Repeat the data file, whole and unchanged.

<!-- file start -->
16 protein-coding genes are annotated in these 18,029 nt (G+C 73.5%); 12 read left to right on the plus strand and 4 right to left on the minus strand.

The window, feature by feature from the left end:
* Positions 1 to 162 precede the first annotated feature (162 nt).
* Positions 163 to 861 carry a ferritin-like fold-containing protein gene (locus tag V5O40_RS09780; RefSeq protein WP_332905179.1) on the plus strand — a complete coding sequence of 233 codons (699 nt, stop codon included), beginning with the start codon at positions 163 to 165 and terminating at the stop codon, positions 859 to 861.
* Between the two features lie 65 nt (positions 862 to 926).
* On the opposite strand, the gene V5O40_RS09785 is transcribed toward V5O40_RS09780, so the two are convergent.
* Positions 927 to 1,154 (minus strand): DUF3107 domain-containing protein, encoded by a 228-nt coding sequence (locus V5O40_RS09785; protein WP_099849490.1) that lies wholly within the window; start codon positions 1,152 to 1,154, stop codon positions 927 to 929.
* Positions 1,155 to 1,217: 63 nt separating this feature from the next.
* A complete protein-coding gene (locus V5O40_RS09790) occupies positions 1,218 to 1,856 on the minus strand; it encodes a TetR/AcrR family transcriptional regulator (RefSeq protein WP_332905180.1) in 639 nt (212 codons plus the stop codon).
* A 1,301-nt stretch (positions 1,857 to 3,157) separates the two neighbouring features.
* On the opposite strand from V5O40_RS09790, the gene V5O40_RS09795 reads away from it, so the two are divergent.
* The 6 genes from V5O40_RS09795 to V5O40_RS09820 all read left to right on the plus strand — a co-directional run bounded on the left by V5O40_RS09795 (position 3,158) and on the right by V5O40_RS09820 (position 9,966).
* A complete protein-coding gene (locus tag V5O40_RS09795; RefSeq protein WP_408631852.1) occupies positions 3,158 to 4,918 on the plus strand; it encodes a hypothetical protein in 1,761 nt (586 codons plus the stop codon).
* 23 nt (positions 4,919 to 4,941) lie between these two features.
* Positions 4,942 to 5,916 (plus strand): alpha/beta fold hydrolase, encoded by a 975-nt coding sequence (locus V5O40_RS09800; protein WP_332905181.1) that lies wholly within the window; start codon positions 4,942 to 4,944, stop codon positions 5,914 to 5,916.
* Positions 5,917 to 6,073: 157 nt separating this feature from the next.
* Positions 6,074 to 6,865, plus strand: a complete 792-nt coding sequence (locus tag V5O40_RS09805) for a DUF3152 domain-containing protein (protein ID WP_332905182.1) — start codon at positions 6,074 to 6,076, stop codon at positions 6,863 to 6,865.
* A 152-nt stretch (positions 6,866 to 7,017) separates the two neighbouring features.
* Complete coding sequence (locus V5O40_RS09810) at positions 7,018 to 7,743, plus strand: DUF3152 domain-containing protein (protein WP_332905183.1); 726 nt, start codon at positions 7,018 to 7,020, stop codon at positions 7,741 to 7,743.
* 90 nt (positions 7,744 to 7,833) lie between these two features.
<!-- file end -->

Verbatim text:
16 protein-coding genes are annotated in these 18,029 nt (G+C 73.5%); 12 read left to right on the plus strand and 4 right to left on the minus strand.

The window, feature by feature from the left end:
* Positions 1 to 162 precede the first annotated feature (162 nt).
* Positions 163 to 861 carry a ferritin-like fold-containing protein gene (locus tag V5O40_RS09780; RefSeq protein WP_332905179.1) on the plus strand — a complete coding sequence of 233 codons (699 nt, stop codon included), beginning with the start codon at positions 163 to 165 and terminating at the stop codon, positions 859 to 861.
* Between the two features lie 65 nt (positions 862 to 926).
* On the opposite strand, the gene V5O40_RS09785 is transcribed toward V5O40_RS09780, so the two are convergent.
* Positions 927 to 1,154 (minus strand): DUF3107 domain-containing protein, encoded by a 228-nt coding sequence (locus V5O40_RS09785; protein WP_099849490.1) that lies wholly within the window; start codon positions 1,152 to 1,154, stop codon positions 927 to 929.
* Positions 1,155 to 1,217: 63 nt separating this feature from the next.
* A complete protein-coding gene (locus V5O40_RS09790) occupies positions 1,218 to 1,856 on the minus strand; it encodes a TetR/AcrR family transcriptional regulator (RefSeq protein WP_332905180.1) in 639 nt (212 codons plus the stop codon).
* A 1,301-nt stretch (positions 1,857 to 3,157) separates the two neighbouring features.
* On the opposite strand from V5O40_RS09790, the gene V5O40_RS09795 reads away from it, so the two are divergent.
* The 6 genes from V5O40_RS09795 to V5O40_RS09820 all read left to right on the plus strand — a co-directional run bounded on the left by V5O40_RS09795 (position 3,158) and on the right by V5O40_RS09820 (position 9,966).
* A complete protein-coding gene (locus tag V5O40_RS09795; RefSeq protein WP_408631852.1) occupies positions 3,158 to 4,918 on the plus strand; it encodes a hypothetical protein in 1,761 nt (586 codons plus the stop codon).
* 23 nt (positions 4,919 to 4,941) lie between these two features.
* Positions 4,942 to 5,916 (plus strand): alpha/beta fold hydrolase, encoded by a 975-nt coding sequence (locus V5O40_RS09800; protein WP_332905181.1) that lies wholly within the window; start codon positions 4,942 to 4,944, stop codon positions 5,914 to 5,916.
* Positions 5,917 to 6,073: 157 nt separating this feature from the next.
* Positions 6,074 to 6,865, plus strand: a complete 792-nt coding sequence (locus tag V5O40_RS09805) for a DUF3152 domain-containing protein (protein ID WP_332905182.1) — start codon at positions 6,074 to 6,076, stop codon at positions 6,863 to 6,865.
* A 152-nt stretch (positions 6,866 to 7,017) separates the two neighbouring features.
* Complete coding sequence (locus V5O40_RS09810) at positions 7,018 to 7,743, plus strand: DUF3152 domain-containing protein (protein WP_332905183.1); 726 nt, start codon at positions 7,018 to 7,020, stop codon at positions 7,741 to 7,743.
* 90 nt (positions 7,744 to 7,833) lie between these two features.